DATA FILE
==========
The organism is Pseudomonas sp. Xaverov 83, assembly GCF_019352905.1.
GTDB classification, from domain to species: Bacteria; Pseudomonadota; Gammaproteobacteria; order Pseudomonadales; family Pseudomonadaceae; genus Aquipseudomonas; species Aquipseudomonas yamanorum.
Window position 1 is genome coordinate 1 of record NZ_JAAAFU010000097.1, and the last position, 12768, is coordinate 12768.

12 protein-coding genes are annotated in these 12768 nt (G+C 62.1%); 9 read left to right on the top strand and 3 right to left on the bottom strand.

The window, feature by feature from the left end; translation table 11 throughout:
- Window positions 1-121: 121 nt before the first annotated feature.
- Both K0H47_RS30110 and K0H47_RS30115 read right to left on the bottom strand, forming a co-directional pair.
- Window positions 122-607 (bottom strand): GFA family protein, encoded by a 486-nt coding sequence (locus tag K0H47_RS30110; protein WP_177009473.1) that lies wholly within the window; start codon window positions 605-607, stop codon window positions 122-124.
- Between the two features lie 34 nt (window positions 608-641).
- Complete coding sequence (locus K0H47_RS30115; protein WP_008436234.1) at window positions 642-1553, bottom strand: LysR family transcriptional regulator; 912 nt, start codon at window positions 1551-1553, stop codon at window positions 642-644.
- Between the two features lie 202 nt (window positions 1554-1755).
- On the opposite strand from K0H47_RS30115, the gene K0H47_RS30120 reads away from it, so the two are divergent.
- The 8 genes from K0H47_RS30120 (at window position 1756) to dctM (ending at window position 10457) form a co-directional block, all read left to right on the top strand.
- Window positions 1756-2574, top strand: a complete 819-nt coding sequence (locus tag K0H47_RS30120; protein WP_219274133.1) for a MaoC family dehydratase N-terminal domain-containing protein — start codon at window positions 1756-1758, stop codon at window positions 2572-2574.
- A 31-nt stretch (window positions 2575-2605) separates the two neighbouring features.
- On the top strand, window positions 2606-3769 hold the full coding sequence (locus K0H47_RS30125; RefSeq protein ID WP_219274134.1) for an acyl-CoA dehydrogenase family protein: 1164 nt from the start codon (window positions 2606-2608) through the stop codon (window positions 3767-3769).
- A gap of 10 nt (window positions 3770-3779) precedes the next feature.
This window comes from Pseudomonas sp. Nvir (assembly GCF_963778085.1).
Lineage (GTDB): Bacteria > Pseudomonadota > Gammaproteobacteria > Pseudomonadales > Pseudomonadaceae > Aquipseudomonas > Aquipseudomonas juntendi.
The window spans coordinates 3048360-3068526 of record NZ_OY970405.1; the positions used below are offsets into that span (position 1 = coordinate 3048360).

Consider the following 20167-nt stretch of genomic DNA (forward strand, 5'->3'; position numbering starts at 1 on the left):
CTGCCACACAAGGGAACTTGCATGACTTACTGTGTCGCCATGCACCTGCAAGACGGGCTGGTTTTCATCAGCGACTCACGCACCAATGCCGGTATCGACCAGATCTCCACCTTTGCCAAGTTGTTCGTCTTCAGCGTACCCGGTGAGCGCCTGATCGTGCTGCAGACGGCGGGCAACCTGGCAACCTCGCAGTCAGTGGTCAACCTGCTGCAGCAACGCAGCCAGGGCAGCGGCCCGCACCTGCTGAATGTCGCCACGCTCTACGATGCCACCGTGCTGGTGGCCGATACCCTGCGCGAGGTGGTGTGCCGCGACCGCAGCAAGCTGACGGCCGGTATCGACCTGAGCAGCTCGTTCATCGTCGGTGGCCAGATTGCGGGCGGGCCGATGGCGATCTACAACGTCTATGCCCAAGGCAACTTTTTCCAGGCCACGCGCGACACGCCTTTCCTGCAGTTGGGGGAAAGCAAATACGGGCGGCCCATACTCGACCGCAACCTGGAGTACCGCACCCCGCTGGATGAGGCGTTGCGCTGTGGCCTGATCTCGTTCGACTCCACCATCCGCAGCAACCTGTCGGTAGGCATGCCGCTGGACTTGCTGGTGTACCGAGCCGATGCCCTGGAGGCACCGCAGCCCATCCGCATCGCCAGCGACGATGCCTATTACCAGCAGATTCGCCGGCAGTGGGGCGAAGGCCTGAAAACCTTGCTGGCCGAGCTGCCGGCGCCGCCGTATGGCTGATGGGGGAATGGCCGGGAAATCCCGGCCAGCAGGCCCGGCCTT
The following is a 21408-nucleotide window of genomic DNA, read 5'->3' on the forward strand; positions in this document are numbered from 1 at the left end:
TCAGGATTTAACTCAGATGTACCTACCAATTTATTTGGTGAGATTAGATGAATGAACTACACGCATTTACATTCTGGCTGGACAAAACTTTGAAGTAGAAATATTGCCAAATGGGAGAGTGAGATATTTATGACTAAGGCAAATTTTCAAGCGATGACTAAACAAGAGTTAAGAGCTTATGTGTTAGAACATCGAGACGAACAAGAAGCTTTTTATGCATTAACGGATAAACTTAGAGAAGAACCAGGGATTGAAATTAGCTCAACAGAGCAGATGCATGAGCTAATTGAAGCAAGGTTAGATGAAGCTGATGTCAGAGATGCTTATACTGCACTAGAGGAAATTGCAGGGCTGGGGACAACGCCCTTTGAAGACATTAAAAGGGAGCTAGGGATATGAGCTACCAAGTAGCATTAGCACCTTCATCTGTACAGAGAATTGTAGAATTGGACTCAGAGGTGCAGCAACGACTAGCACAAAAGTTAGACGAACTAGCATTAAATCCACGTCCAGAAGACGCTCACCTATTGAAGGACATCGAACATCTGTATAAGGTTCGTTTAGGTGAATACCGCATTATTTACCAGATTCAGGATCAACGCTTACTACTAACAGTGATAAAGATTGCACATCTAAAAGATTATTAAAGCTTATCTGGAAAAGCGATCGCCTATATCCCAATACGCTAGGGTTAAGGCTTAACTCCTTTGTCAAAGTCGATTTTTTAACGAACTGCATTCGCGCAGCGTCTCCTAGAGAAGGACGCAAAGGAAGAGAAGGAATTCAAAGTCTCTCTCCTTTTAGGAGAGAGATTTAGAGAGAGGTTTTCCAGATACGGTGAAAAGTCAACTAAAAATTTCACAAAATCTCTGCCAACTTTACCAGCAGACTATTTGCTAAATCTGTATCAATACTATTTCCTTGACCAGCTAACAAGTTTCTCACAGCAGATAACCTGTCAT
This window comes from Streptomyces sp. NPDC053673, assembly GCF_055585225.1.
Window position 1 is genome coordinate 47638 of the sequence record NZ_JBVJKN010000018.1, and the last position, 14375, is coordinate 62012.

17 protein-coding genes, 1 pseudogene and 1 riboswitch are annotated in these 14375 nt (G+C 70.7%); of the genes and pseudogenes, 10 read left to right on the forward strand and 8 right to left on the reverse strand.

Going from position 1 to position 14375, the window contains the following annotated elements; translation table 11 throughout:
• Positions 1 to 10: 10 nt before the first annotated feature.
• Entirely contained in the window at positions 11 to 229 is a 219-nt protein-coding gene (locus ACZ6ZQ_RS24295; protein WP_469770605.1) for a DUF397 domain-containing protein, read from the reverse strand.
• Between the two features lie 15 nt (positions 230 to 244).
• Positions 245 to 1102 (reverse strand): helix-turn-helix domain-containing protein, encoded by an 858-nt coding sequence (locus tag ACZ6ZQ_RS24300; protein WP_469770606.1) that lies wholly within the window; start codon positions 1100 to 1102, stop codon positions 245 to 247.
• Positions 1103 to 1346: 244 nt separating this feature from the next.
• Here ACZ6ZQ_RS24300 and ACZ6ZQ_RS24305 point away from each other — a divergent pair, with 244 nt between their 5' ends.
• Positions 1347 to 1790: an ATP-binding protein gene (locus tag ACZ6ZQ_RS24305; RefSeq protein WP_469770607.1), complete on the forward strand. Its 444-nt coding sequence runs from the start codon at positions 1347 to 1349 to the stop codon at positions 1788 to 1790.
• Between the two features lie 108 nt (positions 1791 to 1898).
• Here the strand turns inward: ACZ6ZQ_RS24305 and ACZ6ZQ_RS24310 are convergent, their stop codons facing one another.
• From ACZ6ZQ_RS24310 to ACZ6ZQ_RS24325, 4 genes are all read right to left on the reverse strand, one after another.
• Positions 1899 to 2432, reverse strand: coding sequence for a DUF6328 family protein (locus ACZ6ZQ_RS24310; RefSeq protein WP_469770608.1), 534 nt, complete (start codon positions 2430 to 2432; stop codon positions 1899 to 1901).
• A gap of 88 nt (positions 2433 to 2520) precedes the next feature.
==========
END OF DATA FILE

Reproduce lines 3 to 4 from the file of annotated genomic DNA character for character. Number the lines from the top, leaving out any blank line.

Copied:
Window position 1 is genome coordinate 1 of record NZ_JAAAFU010000097.1, and the last position, 12768, is coordinate 12768.

12 protein-coding genes are annotated in these 12768 nt (G+C 62.1%); 9 read left to right on the top strand and 3 right to left on the bottom strand.